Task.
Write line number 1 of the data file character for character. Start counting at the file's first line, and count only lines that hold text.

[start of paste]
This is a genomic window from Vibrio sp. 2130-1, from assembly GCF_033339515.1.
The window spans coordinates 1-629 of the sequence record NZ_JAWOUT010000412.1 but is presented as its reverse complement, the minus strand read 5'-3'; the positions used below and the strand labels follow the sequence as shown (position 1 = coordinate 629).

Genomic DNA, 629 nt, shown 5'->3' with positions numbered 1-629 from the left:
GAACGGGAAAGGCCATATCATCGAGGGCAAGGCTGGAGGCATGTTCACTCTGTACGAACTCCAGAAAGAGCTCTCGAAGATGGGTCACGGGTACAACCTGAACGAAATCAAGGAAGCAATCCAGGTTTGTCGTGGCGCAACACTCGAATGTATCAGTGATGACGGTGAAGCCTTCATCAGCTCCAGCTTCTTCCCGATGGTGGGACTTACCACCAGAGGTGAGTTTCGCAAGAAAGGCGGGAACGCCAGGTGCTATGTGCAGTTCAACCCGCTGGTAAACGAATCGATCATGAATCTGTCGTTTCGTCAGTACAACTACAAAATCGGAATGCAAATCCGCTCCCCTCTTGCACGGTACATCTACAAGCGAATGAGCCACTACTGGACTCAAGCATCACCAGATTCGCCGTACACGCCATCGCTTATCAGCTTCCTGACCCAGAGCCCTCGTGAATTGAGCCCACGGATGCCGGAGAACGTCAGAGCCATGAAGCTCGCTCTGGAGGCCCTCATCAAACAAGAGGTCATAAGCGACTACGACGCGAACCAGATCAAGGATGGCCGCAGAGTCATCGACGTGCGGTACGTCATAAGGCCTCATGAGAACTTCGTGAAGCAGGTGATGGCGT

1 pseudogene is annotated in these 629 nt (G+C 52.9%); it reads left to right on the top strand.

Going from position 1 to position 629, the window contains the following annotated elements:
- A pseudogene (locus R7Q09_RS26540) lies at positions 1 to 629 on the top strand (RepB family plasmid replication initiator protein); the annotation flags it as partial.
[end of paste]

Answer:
This is a genomic window from Vibrio sp. 2130-1, from assembly GCF_033339515.1.